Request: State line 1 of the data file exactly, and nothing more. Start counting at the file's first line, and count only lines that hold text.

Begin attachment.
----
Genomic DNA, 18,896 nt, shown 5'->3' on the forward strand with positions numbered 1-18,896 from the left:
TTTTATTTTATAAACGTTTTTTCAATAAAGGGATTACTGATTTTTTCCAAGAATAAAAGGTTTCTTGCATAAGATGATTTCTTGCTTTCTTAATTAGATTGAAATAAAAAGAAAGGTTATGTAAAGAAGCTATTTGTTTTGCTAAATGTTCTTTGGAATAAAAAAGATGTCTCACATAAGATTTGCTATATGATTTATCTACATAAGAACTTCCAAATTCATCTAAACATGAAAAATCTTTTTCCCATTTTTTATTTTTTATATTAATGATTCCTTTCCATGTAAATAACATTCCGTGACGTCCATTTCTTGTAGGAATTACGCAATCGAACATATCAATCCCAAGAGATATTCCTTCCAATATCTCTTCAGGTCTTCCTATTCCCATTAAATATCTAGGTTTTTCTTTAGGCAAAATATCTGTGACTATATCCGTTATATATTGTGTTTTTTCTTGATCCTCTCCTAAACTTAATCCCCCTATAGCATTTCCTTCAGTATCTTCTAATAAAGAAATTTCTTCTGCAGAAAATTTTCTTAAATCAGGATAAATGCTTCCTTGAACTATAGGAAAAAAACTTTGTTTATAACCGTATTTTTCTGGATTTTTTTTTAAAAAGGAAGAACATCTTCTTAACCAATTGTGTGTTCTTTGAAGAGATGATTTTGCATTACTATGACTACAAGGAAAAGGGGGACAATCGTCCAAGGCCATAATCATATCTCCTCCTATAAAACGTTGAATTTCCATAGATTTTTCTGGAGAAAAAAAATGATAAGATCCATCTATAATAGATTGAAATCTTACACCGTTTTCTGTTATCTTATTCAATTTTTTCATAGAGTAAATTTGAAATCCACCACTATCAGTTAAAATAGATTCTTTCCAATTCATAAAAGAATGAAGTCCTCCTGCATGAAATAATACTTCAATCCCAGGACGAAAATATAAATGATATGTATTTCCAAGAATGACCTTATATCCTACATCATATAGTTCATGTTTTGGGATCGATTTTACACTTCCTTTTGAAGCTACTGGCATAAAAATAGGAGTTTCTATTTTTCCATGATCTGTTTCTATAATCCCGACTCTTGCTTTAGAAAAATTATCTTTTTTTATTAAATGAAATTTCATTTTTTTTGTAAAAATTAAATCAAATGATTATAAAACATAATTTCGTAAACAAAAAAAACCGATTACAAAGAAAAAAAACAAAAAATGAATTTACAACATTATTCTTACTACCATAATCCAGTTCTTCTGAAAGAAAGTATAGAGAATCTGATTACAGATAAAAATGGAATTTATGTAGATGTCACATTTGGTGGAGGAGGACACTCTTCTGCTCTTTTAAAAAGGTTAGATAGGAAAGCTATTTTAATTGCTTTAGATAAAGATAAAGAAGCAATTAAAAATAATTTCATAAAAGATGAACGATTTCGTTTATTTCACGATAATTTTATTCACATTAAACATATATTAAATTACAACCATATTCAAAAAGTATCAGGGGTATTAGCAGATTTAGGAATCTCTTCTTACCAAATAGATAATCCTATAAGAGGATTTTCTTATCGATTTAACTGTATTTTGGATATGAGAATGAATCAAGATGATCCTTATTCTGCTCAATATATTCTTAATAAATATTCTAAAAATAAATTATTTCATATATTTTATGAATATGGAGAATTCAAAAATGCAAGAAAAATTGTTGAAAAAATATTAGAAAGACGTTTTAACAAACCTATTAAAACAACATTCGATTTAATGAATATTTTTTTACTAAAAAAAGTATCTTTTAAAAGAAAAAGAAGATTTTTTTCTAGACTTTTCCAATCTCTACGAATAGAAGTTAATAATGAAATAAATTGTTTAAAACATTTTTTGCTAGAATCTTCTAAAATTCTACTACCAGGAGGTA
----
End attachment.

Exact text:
Genomic DNA, 18,896 nt, shown 5'->3' on the forward strand with positions numbered 1-18,896 from the left: